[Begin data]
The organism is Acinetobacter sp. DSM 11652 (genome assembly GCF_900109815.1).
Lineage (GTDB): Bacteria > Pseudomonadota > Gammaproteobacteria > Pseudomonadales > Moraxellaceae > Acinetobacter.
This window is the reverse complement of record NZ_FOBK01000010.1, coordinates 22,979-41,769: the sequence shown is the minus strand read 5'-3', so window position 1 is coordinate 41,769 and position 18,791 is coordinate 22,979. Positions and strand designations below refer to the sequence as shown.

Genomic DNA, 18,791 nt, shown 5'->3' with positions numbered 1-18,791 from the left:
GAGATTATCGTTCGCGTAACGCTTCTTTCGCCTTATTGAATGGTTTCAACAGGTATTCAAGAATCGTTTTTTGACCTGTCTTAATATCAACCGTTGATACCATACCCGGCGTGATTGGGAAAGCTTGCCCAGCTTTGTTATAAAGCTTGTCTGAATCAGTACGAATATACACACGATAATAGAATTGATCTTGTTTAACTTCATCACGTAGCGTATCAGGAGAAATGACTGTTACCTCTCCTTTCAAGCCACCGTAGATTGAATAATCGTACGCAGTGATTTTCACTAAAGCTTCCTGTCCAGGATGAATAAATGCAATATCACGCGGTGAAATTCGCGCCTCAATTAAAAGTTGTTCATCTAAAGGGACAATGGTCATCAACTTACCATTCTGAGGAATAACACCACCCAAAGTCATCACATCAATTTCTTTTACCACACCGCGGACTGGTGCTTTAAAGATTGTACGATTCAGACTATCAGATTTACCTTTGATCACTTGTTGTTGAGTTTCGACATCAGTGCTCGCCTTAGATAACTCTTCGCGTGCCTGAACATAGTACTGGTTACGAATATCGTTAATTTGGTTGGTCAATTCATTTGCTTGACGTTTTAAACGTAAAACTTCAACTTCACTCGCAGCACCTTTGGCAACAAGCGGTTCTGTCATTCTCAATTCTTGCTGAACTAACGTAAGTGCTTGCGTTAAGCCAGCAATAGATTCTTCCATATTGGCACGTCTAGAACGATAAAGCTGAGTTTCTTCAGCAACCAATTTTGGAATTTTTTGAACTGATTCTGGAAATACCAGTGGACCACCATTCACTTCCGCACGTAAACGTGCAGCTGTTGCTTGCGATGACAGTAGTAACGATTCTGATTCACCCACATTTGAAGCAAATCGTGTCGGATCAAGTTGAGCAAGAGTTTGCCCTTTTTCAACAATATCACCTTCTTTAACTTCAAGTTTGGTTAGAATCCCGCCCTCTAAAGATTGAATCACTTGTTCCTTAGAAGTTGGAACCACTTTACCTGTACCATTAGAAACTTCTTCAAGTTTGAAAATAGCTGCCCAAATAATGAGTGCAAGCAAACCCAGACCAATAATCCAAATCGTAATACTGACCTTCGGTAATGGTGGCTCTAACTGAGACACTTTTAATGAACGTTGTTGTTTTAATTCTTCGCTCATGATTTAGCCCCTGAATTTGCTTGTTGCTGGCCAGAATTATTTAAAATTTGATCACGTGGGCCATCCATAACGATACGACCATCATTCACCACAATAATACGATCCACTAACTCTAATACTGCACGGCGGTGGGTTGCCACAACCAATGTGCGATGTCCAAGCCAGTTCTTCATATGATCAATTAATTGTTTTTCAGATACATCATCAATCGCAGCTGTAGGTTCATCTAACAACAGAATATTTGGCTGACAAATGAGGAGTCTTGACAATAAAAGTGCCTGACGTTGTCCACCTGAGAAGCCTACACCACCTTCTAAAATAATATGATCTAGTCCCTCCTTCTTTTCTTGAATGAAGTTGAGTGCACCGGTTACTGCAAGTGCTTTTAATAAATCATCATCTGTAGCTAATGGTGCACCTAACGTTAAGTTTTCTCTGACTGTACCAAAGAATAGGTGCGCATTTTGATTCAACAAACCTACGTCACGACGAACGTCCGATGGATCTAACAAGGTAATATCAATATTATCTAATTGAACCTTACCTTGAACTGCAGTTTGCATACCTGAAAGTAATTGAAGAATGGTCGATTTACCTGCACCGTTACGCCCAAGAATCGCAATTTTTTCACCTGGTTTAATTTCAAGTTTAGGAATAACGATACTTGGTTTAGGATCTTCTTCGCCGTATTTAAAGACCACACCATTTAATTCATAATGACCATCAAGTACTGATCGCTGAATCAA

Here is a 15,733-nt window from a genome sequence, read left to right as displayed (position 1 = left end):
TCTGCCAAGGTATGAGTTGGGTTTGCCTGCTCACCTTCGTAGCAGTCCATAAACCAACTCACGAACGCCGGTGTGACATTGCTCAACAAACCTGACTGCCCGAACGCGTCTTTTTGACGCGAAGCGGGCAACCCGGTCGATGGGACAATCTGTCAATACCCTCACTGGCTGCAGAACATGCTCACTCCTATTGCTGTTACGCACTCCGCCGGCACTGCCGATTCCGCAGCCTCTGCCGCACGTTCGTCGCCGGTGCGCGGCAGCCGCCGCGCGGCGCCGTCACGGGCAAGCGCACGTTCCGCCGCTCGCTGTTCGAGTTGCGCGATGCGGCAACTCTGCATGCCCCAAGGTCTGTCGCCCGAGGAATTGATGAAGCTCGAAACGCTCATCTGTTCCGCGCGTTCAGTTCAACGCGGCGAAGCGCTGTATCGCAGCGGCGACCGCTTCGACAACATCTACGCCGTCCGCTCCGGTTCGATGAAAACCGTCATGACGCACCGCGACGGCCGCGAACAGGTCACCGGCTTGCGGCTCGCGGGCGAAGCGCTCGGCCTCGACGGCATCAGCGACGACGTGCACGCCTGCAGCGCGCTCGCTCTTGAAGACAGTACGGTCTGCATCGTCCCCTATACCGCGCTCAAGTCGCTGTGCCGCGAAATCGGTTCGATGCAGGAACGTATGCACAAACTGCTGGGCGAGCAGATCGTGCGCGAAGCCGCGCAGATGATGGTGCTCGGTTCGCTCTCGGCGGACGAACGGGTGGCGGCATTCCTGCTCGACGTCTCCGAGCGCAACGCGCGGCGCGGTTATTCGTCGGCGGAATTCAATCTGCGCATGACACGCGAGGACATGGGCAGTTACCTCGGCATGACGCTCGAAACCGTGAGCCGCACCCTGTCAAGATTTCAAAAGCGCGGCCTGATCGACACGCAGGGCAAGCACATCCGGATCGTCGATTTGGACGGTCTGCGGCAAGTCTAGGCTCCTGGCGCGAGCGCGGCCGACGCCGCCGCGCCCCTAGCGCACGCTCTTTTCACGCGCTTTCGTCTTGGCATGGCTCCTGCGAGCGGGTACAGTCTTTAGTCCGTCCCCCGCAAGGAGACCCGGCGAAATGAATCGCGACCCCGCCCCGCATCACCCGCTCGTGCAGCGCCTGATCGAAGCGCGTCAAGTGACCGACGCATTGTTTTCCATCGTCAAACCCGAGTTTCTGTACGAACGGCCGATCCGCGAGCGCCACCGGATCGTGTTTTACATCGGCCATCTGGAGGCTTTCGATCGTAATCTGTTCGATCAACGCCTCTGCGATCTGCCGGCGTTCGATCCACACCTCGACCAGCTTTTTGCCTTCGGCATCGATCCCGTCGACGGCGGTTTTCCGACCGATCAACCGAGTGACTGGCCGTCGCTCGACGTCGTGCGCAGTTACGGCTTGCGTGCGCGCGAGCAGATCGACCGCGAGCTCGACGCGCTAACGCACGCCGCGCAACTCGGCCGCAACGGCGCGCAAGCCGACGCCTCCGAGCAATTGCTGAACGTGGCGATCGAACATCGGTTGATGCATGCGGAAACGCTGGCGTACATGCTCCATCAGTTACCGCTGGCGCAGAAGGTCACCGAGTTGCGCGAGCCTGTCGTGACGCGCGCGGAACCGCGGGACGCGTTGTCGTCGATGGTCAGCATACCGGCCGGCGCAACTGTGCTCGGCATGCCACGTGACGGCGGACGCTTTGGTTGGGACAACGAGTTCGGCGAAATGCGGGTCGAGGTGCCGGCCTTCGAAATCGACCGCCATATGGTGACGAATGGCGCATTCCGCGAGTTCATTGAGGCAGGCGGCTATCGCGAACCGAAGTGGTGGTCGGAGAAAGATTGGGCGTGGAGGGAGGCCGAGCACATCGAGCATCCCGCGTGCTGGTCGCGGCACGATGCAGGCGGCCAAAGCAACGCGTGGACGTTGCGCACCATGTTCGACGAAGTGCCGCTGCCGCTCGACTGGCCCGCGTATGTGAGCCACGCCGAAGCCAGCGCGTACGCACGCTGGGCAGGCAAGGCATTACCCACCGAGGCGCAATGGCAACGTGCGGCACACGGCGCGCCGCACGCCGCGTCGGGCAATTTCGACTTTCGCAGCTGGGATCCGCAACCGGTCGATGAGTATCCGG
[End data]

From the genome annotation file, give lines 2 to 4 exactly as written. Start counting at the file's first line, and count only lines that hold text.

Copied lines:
Lineage (GTDB): Bacteria > Pseudomonadota > Gammaproteobacteria > Pseudomonadales > Moraxellaceae > Acinetobacter.
This window is the reverse complement of record NZ_FOBK01000010.1, coordinates 22,979-41,769: the sequence shown is the minus strand read 5'-3', so window position 1 is coordinate 41,769 and position 18,791 is coordinate 22,979. Positions and strand designations below refer to the sequence as shown.

Genomic DNA, 18,791 nt, shown 5'->3' with positions numbered 1-18,791 from the left: